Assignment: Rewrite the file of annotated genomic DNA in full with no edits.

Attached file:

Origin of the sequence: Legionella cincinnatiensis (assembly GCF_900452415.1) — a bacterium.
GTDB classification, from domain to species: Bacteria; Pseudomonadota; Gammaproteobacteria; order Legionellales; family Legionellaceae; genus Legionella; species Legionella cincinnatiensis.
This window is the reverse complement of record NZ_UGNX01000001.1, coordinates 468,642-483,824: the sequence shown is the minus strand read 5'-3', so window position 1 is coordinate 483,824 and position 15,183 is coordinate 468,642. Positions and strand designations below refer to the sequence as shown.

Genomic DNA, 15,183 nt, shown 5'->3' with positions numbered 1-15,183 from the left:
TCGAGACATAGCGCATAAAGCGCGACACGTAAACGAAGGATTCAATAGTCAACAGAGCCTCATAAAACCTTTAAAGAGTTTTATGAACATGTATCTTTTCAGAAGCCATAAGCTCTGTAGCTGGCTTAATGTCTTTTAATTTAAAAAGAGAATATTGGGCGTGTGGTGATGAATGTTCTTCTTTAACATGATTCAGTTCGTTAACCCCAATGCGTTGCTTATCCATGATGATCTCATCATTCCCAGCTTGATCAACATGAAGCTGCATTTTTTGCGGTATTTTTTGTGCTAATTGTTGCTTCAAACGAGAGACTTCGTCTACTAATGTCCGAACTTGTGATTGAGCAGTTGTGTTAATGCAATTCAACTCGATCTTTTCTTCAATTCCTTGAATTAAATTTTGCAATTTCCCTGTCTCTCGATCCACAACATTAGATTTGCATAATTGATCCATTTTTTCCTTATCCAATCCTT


Origin of the sequence: Legionella cincinnatiensis (assembly GCF_900452415.1) — a bacterium.
GTDB classification, from domain to species: Bacteria; Pseudomonadota; Gammaproteobacteria; order Legionellales; family Legionellaceae; genus Legionella; species Legionella cincinnatiensis.
This window is the reverse complement of record NZ_UGNX01000001.1, coordinates 468,642-483,824: the sequence shown is the minus strand read 5'-3', so window position 1 is coordinate 483,824 and position 15,183 is coordinate 468,642. Positions and strand designations below refer to the sequence as shown.

Genomic DNA, 15,183 nt, shown 5'->3' with positions numbered 1-15,183 from the left:
TCGAGACATAGCGCATAAAGCGCGACACGTAAACGAAGGATTCAATAGTCAACAGAGCCTCATAAAACCTTTAAAGAGTTTTATGAACATGTATCTTTTCAGAAGCCATAAGCTCTGTAGCTGGCTTAATGTCTTTTAATTTAAAAAGAGAATATTGGGCGTGTGGTGATGAATGTTCTTCTTTAACATGATTCAGTTCGTTAACCCCAATGCGTTGCTTATCCATGATGATCTCATCATTCCCAGCTTGATCAACATGAAGCTGCATTTTTTGCGGTATTTTTTGTGCTAATTGTTGCTTCAAACGAGAGACTTCGTCTACTAATGTCCGAACTTGTGATTGAGCAGTTGTGTTAATGCAATTCAACTCGATCTTTTCTTCAATTCCTTGAATTAAATTTTGCAATTTCCCTGTCTCTCGATCCACAACATTAGATTTGCATAATTGATCCATTTTTTCCTTATCCAATCCTT